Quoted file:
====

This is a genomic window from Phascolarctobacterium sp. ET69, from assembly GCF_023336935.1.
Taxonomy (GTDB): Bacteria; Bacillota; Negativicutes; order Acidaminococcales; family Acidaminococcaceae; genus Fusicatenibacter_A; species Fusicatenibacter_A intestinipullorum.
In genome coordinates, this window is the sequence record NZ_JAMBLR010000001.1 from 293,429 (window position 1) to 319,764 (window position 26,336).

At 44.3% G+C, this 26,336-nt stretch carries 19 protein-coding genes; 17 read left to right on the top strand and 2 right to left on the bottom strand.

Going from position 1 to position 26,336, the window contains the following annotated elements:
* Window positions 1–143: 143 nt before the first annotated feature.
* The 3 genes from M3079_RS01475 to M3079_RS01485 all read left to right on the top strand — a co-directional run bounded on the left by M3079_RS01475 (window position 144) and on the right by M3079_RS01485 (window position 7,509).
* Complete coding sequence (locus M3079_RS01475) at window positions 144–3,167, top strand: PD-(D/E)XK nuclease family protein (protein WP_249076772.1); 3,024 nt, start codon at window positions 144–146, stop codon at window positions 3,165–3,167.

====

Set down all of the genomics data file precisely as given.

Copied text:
This is a genomic window from Phascolarctobacterium sp. ET69, from assembly GCF_023336935.1.
Taxonomy (GTDB): Bacteria; Bacillota; Negativicutes; order Acidaminococcales; family Acidaminococcaceae; genus Fusicatenibacter_A; species Fusicatenibacter_A intestinipullorum.
In genome coordinates, this window is the sequence record NZ_JAMBLR010000001.1 from 293,429 (window position 1) to 319,764 (window position 26,336).

At 44.3% G+C, this 26,336-nt stretch carries 19 protein-coding genes; 17 read left to right on the top strand and 2 right to left on the bottom strand.

Going from position 1 to position 26,336, the window contains the following annotated elements:
* Window positions 1–143: 143 nt before the first annotated feature.
* The 3 genes from M3079_RS01475 to M3079_RS01485 all read left to right on the top strand — a co-directional run bounded on the left by M3079_RS01475 (window position 144) and on the right by M3079_RS01485 (window position 7,509).
* Complete coding sequence (locus M3079_RS01475) at window positions 144–3,167, top strand: PD-(D/E)XK nuclease family protein (protein WP_249076772.1); 3,024 nt, start codon at window positions 144–146, stop codon at window positions 3,165–3,167.